There are two surefire ways to woo consumers. You can either achieve this by offering something absolutely new and unparalleled, or by delivering incredible value. The Xiaomi Mi 11X Pro is the perfect embodiment of the latter. It goes straight for the OnePlus 9’s jugular by offering the performance and almost all of its features, at a discount of nearly Rs 10,000.
At an asking price of Rs 40,000 for the 128 GB variant and another Rs 2000 for the 256 GB unit, Xiaomi’s smartphone is the cheapest way to experience the power of Qualcomm’s Snapdragon 888 SoC. Is there a catch to this unbelievable premise, or has Xiaomi indeed managed to kill the erstwhile “flagship killer” with its uncanny ability to operate at razor-thin margins?
Well, there’s only one way to figure that out.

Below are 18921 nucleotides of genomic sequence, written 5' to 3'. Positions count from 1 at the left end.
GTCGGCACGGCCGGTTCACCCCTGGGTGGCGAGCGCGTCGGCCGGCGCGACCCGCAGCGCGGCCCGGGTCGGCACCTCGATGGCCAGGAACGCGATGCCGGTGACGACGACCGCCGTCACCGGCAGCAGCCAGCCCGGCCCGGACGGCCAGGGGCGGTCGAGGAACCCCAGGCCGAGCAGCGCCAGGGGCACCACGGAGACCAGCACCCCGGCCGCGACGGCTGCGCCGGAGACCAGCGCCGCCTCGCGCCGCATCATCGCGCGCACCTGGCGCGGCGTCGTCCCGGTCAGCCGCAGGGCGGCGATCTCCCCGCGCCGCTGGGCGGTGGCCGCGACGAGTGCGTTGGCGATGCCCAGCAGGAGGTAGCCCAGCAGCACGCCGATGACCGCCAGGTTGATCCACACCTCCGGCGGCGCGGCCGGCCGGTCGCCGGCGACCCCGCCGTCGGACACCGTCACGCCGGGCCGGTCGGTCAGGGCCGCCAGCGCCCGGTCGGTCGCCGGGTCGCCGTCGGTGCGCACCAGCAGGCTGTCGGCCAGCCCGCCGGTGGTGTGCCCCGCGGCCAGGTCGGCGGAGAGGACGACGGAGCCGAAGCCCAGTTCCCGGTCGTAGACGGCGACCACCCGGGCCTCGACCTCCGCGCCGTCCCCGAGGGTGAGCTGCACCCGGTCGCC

Design and Build Quality
The Xiaomi Mi 11X Pro looks downright gorgeous in the “Celestial Silver” finish, with the cyan-pink vignette traversing the back panel, depending on the way it flirts with light. The glass sandwich design looks and feels premium, but the frame itself is plastic instead of metal. We suspect that might make it susceptible to scratches and paint finish degradation. The phone ticks other premium design boxes with its hole-punch camera, curved edges, slim profile, and minimal bezels.
Unfortunately, the lack of an in-display fingerprint scanner is a missed opportunity at this price point. Thankfully, the side-mounted fingerprint scanner is fast and accurate. Face unlock is equally quick. The single-sided button placement is clever and prevents accidental actuation seen in designs where the power and volume rocker buttons are placed on opposite sides.
The camera cluster protrudes nearly two millimetres from the back panel, which is enough to make the phone see-saw on the table. Like most premium phones, the Mi 11X Pro does away with microSD expansion, while only supporting two nano-SIM cards. It’s, therefore, smarter to cough up the extra two grand for the additional 128 GB of onboard storage over the base 128 GB variant. But the stereo speakers and IP53 dust and water protection could serve as consolations for these shortcomings.